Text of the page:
Stable overexpression of ERK3 (encoded by MAPK6) in ICC cells

Lentiviral particles containing MAPK6 vector or empty vector were obtained from Shandong Vigenebio Co., Ltd. (Jinan, China). Cells were plated in a six-well plate at 2 × 105 cells/well in supplemented medium 24 h before viral infection. Media were removed from well plates and replaced with media supplemented with Polybrene at a final concentration of 5 μg/ml. Next, cells were infected by adding lentiviral particles to the culture. Stable clones expressing MAPK6 or GFP were selected using puromycin dihydrochloride. Then, cells were collected for gene expression assays.

Patient samples

Tumor samples from a total of 73 ICC patients who underwent operations at our hospital (First Affiliated Hospital, Zhejiang University School of Medicine, Zhejiang, China) between 2010 and 2014 were used in the present study. These patients were diagnosed with ICC either before or after surgery. No treatment was done for the patients before surgery. The diagnosis was confirmed by histopathological examination, and complete clinical and laboratory data were collected before surgery and during follow-up. The distribution of clinicopathological data in the study cohort is given in Table 1 of Additional file 4. Specimens of cancer tissues and clinical information were available from these patients after obtaining informed consent.

Statistical analysis

SPSS 21.0 statistical software was used for the statistical analysis. Values are presented as the mean ± SD. Statistical analyses were performed using Student’s t-test. The analysis of multiple groups was performed by ANOVA with an appropriate post hoc test.

Abbreviations

AMPK: 

AMP-activated protein kinase

APL: 

Acute promyelocytic leukemia

ATO: 

Arsenic trioxide

CI: 

Combination index

ERK: 

Extracellular signal-regulated kinases

HCC: 

Hepatocellular carcinoma

ICC: 

Intrahepatic cholangiocarcinoma

MAPK: 

Mitogen-activated protein kinase

MK5: 

MAPK-activated protein kinase-5

mTORC1: 

mTOR complex 1

TACE: 

Transarterial chemoembolization

Declarations

Acknowledgements

Not applicable.

Funding

This work was supported by the Foundation for Innovative Research Groups of the National Natural Science Foundation of China (Grant No. 81421062), the Major Research Plan of the National Natural Science Foundation of China (No.91542205), National High-tech R&D Program of China (863 Program) (No.2012AA020204), and Science and Technology Ministry of Youth Project, Yangtze River scholar project, projects of medical and health technology program in Zhejiang province (and 2015117734).

Availability of data and materials

Not applicable.

Authors’ contributions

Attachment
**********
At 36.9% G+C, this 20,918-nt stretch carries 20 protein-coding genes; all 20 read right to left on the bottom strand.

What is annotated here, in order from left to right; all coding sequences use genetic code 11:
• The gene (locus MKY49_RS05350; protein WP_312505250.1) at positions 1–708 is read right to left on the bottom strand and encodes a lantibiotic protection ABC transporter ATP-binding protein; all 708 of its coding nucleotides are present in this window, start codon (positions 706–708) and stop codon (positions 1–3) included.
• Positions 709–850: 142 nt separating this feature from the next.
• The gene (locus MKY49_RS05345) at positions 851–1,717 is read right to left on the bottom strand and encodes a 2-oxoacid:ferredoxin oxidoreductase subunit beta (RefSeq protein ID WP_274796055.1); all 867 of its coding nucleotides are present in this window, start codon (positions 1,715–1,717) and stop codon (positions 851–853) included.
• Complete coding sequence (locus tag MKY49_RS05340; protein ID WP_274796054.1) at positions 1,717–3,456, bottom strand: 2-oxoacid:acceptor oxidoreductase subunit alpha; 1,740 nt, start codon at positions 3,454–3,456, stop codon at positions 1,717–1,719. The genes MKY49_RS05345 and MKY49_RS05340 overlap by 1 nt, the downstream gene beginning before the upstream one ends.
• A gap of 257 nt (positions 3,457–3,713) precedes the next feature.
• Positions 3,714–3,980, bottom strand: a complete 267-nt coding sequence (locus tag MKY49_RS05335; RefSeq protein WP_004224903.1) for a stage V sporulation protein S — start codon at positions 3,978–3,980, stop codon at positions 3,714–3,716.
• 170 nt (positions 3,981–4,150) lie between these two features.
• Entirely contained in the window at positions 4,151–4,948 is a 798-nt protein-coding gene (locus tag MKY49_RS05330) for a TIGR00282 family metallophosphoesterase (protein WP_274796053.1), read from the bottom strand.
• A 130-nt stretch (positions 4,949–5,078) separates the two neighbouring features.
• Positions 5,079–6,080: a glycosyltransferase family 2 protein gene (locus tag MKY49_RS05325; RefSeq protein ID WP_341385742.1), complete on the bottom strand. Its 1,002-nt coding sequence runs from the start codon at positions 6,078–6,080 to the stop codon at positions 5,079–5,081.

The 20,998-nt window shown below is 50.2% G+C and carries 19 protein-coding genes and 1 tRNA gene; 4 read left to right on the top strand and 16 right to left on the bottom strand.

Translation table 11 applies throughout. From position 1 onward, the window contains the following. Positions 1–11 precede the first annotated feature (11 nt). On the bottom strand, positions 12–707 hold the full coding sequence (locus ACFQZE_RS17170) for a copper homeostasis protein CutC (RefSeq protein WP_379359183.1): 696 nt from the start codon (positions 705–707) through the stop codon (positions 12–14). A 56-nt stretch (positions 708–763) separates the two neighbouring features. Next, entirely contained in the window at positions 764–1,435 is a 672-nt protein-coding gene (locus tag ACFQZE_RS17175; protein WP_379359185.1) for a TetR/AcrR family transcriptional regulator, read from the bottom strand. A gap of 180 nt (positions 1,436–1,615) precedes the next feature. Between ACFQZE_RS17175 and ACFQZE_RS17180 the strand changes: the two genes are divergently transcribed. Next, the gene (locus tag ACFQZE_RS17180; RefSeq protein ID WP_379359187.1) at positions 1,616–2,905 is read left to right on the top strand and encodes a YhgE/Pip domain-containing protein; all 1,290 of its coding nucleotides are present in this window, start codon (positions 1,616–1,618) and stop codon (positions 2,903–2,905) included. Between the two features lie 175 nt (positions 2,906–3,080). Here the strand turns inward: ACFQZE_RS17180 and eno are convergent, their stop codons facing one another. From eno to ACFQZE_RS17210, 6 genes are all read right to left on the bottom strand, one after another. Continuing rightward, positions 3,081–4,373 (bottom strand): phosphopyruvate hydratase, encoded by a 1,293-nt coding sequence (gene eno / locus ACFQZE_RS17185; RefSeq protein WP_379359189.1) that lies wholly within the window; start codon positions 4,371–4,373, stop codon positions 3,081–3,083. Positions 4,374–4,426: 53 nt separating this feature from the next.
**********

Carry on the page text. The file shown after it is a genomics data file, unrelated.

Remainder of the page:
SZ and XX conceived and coordinated the project. SL and HX contributed equally. SL and HX designed the research study. SL, HX, FY, QS, HD, and JZ performed experiments and acquisition of data. SL, XW, PS, and LZ analyzed and interpreted data. SL and HX wrote the paper and critically reviewed the manuscript. All authors read and approved the final manuscript.

Competing interests

The authors declare that they have no competing interests.

Consent for publication

Not applicable.

Ethics approval and consent to participate

The use of nude mice in this study was approved by the Medical Ethics Committee of the First Affiliated Hospital of Zhejiang University. The informed consent of the ICC samples was obtained from all patients.

Open AccessThis article is distributed under the terms of the Creative Commons Attribution 4.0 International License (http://creativecommons.org/licenses/by/4.0/), which permits unrestricted use, distribution, and reproduction in any medium, provided you give appropriate credit to the original author(s) and the source, provide a link to the Creative Commons license, and indicate if changes were made. The Creative Commons Public Domain Dedication waiver (http://creativecommons.org/publicdomain/zero/1.0/) applies to the data made available in this article, unless otherwise stated.

Authors’ Affiliations

(1)
Division of Hepatobiliary and Pancreatic Surgery, Department of Surgery, First Affiliated Hospital, School of Medicine, Zhejiang University
(2)
Key Laboratory of Combined Multi-organ Transplantation, Ministry of Public Health
(3)
Key Laboratory of Organ Transplantation
(4)
Collaborative Innovation Center for Diagnosis and Treatment of Infectious Diseases

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© The Author(s). 2017